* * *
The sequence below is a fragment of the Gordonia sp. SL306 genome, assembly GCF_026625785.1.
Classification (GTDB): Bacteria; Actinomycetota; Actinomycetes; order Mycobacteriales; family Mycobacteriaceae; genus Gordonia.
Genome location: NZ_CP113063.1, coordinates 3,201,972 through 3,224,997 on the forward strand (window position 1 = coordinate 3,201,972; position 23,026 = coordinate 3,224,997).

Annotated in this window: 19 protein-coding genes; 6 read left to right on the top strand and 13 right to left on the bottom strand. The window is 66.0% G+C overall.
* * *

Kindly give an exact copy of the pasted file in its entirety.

The sequence below is a fragment of the Gordonia sp. SL306 genome, assembly GCF_026625785.1.
Classification (GTDB): Bacteria; Actinomycetota; Actinomycetes; order Mycobacteriales; family Mycobacteriaceae; genus Gordonia.
Genome location: NZ_CP113063.1, coordinates 3,201,972 through 3,224,997 on the forward strand (window position 1 = coordinate 3,201,972; position 23,026 = coordinate 3,224,997).

Annotated in this window: 19 protein-coding genes; 6 read left to right on the top strand and 13 right to left on the bottom strand. The window is 66.0% G+C overall.